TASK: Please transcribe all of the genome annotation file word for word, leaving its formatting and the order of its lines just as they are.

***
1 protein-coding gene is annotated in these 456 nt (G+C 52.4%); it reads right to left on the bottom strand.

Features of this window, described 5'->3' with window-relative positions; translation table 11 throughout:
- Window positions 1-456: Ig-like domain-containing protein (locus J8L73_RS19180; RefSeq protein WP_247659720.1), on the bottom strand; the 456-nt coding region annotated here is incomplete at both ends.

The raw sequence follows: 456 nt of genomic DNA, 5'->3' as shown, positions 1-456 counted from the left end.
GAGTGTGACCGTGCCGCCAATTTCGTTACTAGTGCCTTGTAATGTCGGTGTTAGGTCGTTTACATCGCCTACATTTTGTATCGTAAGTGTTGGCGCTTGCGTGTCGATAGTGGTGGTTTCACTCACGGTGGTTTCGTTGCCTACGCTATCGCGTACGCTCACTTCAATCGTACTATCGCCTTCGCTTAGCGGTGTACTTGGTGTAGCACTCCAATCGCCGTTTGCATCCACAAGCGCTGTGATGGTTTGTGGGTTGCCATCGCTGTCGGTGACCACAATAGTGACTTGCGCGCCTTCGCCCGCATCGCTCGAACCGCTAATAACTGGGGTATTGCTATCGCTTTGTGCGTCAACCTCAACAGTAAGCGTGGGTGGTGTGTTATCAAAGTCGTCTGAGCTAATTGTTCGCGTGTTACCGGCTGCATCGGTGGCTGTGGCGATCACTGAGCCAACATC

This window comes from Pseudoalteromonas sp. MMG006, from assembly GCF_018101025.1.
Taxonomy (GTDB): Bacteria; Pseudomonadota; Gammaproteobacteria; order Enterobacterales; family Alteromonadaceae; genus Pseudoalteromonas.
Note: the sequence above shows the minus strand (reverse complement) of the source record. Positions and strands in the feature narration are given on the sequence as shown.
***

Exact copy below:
1 protein-coding gene is annotated in these 456 nt (G+C 52.4%); it reads right to left on the bottom strand.

Features of this window, described 5'->3' with window-relative positions; translation table 11 throughout:
- Window positions 1-456: Ig-like domain-containing protein (locus J8L73_RS19180; RefSeq protein WP_247659720.1), on the bottom strand; the 456-nt coding region annotated here is incomplete at both ends.

The raw sequence follows: 456 nt of genomic DNA, 5'->3' as shown, positions 1-456 counted from the left end.
GAGTGTGACCGTGCCGCCAATTTCGTTACTAGTGCCTTGTAATGTCGGTGTTAGGTCGTTTACATCGCCTACATTTTGTATCGTAAGTGTTGGCGCTTGCGTGTCGATAGTGGTGGTTTCACTCACGGTGGTTTCGTTGCCTACGCTATCGCGTACGCTCACTTCAATCGTACTATCGCCTTCGCTTAGCGGTGTACTTGGTGTAGCACTCCAATCGCCGTTTGCATCCACAAGCGCTGTGATGGTTTGTGGGTTGCCATCGCTGTCGGTGACCACAATAGTGACTTGCGCGCCTTCGCCCGCATCGCTCGAACCGCTAATAACTGGGGTATTGCTATCGCTTTGTGCGTCAACCTCAACAGTAAGCGTGGGTGGTGTGTTATCAAAGTCGTCTGAGCTAATTGTTCGCGTGTTACCGGCTGCATCGGTGGCTGTGGCGATCACTGAGCCAACATC

This window comes from Pseudoalteromonas sp. MMG006, from assembly GCF_018101025.1.
Taxonomy (GTDB): Bacteria; Pseudomonadota; Gammaproteobacteria; order Enterobacterales; family Alteromonadaceae; genus Pseudoalteromonas.
Note: the sequence above shows the minus strand (reverse complement) of the source record. Positions and strands in the feature narration are given on the sequence as shown.